RESULTS: We found that ciglitazone, one synthetic PPARγ ligand, inhibited growth and induced apoptosis of NSCLC cells through decreased expression of PDK1, which was not blocked by GW9662 (a specific PPARγ antagonist). Overexpression of PDK1 overcame the effect of ciglitazone on cell growth and caspase 3/7 activity. Ciglitazone increased the phosphorylation of AMPKα and c-Jun N-terminal kinase (JNK), and the inhibitor of AMPK (compound C), but not JNK (SP600125), reversed the effect of ciglitazone on PDK1 protein expression. Ciglitazone reduced PDK1 gene promoter activity, which was not observed in cells exposed to compound C, but not silenced of PPARγ siRNA. Combination of ciglitazone and metformin further reduced PDK1 expression and promoter activity. Furthermore, we showed that ciglitazone induced the protein expression of Egr-1, which was not observed in cells silencing of AMPKα. Moreover, silencing of Egr-1 abrogated the effect of ciglitazone on PDK1 promoter activity and cell growth. On the contrary, overexpression of Egr-1 enhanced the effect of ciglitazone on PDK1 gene promoter activity. ChIP assays demonstrated that ciglitazone induced Egr-1 protein bind to the specific DNA site in the PDK1 gene promoter.
CONCLUSION: Collectively, our results demonstrate that ciglitazone inhibits PDK1 expression through AMPKα-mediated induction of Egr-1 and Egr-1 binding to the specific DNA site in the PDK1 gene promoter, which is independent of PPARγ. Activation of AMPKα by metformin enhances the effect of ciglitazone. In turn, this leads to inhibition of NSCLC cell proliferation.

Pate KT, Stringari C, Sprowl-Tanio S, et al.
Wnt signaling directs a metabolic program of glycolysis and angiogenesis in colon cancer.
EMBO J. 2014; 33(13):1454-73 [PubMed] Article available free on PMC after 01/07/2015 Related Publications
Much of the mechanism by which Wnt signaling drives proliferation during oncogenesis is attributed to its regulation of the cell cycle. Here, we show how Wnt/β-catenin signaling directs another hallmark of tumorigenesis, namely Warburg metabolism. Using biochemical assays and fluorescence lifetime imaging microscopy (FLIM) to probe metabolism in vitro and in living tumors, we observe that interference with Wnt signaling in colon cancer cells reduces glycolytic metabolism and results in small, poorly perfused tumors. We identify pyruvate dehydrogenase kinase 1 (PDK1) as an important direct target within a larger gene program for metabolism. PDK1 inhibits pyruvate flux to mitochondrial respiration and a rescue of its expression in Wnt-inhibited cancer cells rescues glycolysis as well as vessel growth in the tumor microenvironment. Thus, we identify an important mechanism by which Wnt-driven Warburg metabolism directs the use of glucose for cancer cell proliferation and links it to vessel delivery of oxygen and nutrients.

Xiang B, Yi M, Li W, et al.
Expression of oxidored nitro domain-containing protein 1(NOR1) impairs nasopharyngeal carcinoma cells adaptation to hypoxia and inhibits PDK1 expression.
Mol Cell Biochem. 2014; 393(1-2):293-300 [PubMed] Related Publications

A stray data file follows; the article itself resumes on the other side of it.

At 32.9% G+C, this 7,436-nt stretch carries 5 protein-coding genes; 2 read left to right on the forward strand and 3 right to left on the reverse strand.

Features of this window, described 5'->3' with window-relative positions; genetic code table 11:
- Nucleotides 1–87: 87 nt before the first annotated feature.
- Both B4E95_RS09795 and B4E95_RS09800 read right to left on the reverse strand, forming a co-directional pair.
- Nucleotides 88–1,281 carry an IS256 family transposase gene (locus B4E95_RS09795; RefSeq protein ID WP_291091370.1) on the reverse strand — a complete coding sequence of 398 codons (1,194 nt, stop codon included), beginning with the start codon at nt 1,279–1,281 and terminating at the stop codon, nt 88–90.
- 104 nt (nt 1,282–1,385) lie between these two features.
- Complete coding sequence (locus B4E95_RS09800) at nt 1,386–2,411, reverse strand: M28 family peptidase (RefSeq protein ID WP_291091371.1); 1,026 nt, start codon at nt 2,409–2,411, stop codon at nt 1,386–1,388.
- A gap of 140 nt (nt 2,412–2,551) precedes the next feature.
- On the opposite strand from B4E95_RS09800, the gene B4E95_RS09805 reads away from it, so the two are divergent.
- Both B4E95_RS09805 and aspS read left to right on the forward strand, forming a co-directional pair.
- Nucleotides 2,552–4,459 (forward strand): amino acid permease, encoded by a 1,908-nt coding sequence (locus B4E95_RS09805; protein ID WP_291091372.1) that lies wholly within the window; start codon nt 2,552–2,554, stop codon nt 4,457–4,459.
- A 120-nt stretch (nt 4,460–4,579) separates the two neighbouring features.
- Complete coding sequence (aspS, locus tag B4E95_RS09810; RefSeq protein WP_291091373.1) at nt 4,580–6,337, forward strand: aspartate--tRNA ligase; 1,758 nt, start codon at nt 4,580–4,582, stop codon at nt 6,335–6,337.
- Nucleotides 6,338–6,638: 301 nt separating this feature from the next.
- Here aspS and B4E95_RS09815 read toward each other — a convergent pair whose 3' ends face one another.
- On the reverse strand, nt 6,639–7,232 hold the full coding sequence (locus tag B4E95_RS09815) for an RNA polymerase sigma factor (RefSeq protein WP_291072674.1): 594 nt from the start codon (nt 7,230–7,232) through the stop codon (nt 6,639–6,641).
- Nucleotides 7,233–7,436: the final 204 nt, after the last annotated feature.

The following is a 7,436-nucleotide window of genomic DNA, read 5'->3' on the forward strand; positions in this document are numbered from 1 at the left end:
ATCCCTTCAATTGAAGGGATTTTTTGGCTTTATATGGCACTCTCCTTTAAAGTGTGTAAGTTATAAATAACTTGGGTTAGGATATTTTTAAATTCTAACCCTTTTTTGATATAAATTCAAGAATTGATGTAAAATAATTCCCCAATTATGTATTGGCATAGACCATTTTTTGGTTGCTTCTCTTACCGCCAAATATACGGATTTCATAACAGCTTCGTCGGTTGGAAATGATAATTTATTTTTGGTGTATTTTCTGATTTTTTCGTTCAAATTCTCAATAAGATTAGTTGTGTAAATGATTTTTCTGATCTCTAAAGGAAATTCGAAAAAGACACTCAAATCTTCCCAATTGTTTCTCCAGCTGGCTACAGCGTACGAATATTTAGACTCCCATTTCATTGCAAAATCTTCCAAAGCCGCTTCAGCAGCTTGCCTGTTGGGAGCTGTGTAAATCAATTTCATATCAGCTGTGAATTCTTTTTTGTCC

Hypoxia is a characteristic pathophysiological property of locally advanced solid tumors and a relevant factor of the tumor (patho-)physiome since it can promote tumor progression and resistance to therapy. Tumors alter their metabolic pathways to survive in nutrient and oxygen poor microenvironments by a process known as the "Warburg Effect." The current studies identify a novel tumor suppressor gene, termed oxidored nitro domain-containing protein 1 (NOR1) which alters hypoxia cellular response in nasopharyngeal carcinoma. NOR1 expression causes apoptosis of tumor cells in hypoxia by altering the expression of PDK1 expression and mitochondrial Bax-Bcl2 balance thus suppress tumor cell adaptation to hypoxia. Although the importance of hypoxia cellular response is well documented in tumor progression, this is the first demonstration of a human tumor suppressor which functions by regulating mitochondrial apoptotic pathways to suppress tumor survival in oxygen poor microenvironments.

He G, Jiang Y, Zhang B, Wu G
The effect of HIF-1α on glucose metabolism, growth and apoptosis of pancreatic cancerous cells.
Asia Pac J Clin Nutr. 2014; 23(1):174-80 [PubMed] Related Publications
OBJECTIVES: The aim of this study is to explore the possible role of HIF-1α in glucose metabolism, proliferation and apoptosis of pancreatic cancerous cells.
METHOD: The pancreatic cancerous BxPC-3 cells were cultured in normoxia or hypoxia (3% O2), respectively. Cell proliferation was determined by MTT assay, apoptosis was determined by Annexin V/PI staining. Expression of Pyruvate dehydrogenase kinase (PDK1), Lactate dehydrogenase (LDHA), pyruvate kinase M2 (PKM2) and citrate synthase (CS) was determined by Western-blot and Realtime PCR.
RESULTS: Under hypoxia, the expression of HIF-1α and the lactate production were increased. The expression of glucose metabolic enzymes PDK1, LDHA, PKM2 was also increased compared with that under aerobic condition. Hypoxia treatment had little effect on expression of CS. Under hypoxia, knockdown of HIF-1α inhibited the production of lactate and the expression of PDK1, LDHA and PKM2. Knockdown of HIF-1α repressed the growth of pancreatic cancer BxPC-3 cells and induced apoptosis of the cells under hypoxia.